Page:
Establishing a Short-term Response Endpoint for mCRPC Trials

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After looking at 8 short-term endpoints based on PSA and CTCs, absence of tumor cells at week 13 was considered the best predictor of overall survival.
After looking at 8 short-term endpoints based on PSA and CTCs, absence of tumor cells at week 13 was considered the best predictor of overall survival.
The following article features coverage from the 2017 American Society of Clinical Oncology (ASCO) Annual Meeting in Chicago, Illinois. Click here to read more of Cancer Therapy Advisor's conference coverage.

After looking at 8 short-term endpoints based on prostate-specific antigen (PSA) and circulating tumor cells (CTCs), absence of tumor cells at week 13 (CTC0) was considered the best predictor of overall survival (OS), according to data presented at the 2007 American Society of Clinical Oncology (ASCO) Annual Meeting held in Chicago, Illinois.1

“With the many new treatments that are emerging in prostate cancer, we wanted to establish a short-term response endpoint that is reflective of survival in metastatic castration-resistant prostate cancer [mCRPC],” presenter Glenn Heller, MD, of the Memorial Sloan Kettering Cancer Center in New York, New York, said.

“It is important to develop an endpoint that is informative for survival and allows for completion of clinical trials in a short time,” he added.

Bone scans are hard to quantify and, currently, PSA is the most widely used endpoint, Dr Heller noted.

The investigators of the study evaluated several CTC parameters as potential endpoints across 5 large phase 3 studies. Four of the 5 have the androgen receptor as the target; 4 of the 5 had prednisone as an active control.

Each of the trials enrolled in excess of 1000 patients for a total of 5912 patients.

Eight potential short-term endpoints were analyzed based on PSA and CTC count. With respect to PSA, 30%, 50%, or 70% decrease in PSA at week 13 from baseline value (baseline PSA: at least 10) were considered. Similarly, for CTCs, 30%, 50%, or 70% decreases at week 13 from baseline values were considered (baseline CTC: at least 5).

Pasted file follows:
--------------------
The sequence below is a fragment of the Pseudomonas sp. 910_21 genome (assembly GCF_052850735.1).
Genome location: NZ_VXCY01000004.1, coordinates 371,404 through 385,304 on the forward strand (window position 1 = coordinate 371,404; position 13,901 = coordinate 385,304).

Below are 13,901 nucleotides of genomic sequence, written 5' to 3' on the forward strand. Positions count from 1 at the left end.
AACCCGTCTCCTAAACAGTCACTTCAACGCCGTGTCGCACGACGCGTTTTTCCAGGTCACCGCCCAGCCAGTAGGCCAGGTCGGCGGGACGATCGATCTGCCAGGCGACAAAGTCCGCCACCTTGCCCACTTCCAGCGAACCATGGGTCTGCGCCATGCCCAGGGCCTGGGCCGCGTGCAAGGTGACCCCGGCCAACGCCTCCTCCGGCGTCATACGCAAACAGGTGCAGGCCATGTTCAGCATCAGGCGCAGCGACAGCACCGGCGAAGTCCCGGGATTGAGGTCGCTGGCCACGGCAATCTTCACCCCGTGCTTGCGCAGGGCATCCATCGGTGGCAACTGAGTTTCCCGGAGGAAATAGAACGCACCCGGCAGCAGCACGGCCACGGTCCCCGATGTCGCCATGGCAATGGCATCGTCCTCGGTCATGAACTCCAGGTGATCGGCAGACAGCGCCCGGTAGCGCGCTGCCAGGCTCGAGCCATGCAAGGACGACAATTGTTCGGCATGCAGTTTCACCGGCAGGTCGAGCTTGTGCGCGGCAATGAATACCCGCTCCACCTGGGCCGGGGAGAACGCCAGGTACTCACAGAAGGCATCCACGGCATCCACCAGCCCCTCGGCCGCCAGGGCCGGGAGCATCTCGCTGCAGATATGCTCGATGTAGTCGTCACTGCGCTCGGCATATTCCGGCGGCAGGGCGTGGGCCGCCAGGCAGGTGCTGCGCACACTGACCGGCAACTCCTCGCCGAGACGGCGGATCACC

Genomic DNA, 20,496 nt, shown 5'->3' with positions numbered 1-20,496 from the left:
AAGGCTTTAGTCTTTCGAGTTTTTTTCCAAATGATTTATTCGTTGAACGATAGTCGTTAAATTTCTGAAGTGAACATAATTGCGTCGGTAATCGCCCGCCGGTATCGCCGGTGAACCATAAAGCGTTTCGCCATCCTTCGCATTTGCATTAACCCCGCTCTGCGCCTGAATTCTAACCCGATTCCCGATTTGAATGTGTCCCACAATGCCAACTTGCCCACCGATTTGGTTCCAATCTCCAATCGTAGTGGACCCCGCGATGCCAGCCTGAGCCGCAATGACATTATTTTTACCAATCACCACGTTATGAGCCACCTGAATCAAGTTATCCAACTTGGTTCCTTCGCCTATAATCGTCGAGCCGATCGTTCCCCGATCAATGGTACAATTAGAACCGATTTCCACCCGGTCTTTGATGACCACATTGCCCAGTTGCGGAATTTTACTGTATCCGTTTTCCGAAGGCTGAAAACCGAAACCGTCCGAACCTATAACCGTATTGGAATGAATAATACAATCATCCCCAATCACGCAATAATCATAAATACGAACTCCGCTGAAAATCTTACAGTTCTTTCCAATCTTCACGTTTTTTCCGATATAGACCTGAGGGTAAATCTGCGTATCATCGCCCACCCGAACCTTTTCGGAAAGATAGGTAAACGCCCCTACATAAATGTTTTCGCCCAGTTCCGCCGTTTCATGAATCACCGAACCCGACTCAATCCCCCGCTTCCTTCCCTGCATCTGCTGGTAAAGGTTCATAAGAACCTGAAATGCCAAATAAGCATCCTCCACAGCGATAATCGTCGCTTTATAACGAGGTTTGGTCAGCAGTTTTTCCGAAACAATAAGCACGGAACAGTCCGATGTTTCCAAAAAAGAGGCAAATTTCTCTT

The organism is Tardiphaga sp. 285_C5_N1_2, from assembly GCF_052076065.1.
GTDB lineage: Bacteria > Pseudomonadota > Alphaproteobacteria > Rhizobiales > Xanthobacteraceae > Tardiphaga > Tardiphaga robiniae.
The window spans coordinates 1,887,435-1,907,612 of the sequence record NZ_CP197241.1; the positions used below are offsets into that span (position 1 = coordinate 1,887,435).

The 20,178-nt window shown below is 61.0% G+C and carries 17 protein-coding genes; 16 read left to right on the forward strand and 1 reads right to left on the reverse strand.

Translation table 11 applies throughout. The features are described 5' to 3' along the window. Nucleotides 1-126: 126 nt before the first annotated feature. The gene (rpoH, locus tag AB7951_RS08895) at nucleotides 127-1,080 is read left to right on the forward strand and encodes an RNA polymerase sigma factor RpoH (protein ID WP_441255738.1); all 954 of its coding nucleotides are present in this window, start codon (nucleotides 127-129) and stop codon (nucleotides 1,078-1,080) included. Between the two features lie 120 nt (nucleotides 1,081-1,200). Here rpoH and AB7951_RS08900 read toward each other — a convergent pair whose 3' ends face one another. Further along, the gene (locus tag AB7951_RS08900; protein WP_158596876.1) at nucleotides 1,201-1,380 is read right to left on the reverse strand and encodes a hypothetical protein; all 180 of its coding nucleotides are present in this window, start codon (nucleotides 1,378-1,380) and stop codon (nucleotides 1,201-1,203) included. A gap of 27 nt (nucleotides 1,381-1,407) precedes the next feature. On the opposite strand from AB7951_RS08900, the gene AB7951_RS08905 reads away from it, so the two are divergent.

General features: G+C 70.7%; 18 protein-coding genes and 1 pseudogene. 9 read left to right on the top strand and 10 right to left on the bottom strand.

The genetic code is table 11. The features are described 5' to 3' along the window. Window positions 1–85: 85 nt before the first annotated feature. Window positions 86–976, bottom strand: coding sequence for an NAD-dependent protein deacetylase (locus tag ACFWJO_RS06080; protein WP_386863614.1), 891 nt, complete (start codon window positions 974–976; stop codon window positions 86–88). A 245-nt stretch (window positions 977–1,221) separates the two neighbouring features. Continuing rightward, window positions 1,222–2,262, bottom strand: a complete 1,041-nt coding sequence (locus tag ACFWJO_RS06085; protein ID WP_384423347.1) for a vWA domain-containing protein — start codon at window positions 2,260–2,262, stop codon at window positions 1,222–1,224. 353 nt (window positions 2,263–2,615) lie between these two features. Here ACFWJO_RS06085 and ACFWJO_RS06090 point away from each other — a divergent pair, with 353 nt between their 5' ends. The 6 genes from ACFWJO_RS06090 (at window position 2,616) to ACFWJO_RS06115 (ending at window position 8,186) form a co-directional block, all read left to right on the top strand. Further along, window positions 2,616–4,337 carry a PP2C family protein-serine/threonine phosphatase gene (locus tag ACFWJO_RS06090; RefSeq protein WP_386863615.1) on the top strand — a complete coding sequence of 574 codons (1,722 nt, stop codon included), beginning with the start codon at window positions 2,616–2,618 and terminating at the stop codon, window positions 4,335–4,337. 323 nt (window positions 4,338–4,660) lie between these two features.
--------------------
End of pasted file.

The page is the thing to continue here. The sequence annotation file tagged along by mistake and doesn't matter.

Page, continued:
Another CTC-related endpoint was CTC conversion from at least 5 at baseline to less than 5 at week 13, which has received US Food and Drug Administration (FDA) clearance as a diagnostic to monitor metastatic prostate cancer. The last CTC endpoint was CTC0 — for patients with CTC at least 1 at baseline and a CTC of 0 at week 13.

Patients with no 13-week data were considered non-responders. Across the studies in the analysis, 91% of patients had information for the PSA endpoints considered, 75% had CTC0 information, and 51% had the CTC30, CTC50, CTC70, and CTC conversion information.

For the CTC0 (mean weighted index: 0.81) and CTC conversion (mean weighted index 0.79) endpoints, survival information from each of the 5 studies tightly clustered together. For the other 6 putative endpoints, data from each of the 5 studies was “scattered,” with a mean weighted index between 0.71 and 0.74).

RELATED: Prostate Cancer Treatment: Abiraterone and Other Hormonal Therapies Being Studied

“Responders have a better survival with CTC0,” Dr Heller said.

“Based on these data, CTC0 should be considered as a response endpoint for early phase clinical trials in metastatic prostate cancer,” Dr Heller concluded.

Read more of Cancer Therapy Advisor's coverage of the 2017 American Society of Clinical Oncology (ASCO) Annual Meeting by visiting the conference page.

References

  1. Heller G, Mccormack RT, Kheoh T, et al. Circulating tumor cell (CTC) number as a response endpoint in metastatic castration resistant (mCRPC) compared the PSA across fice randomized phase 3 trials. J Clin Oncol. 2017;35:(suppl: abstr 5007)

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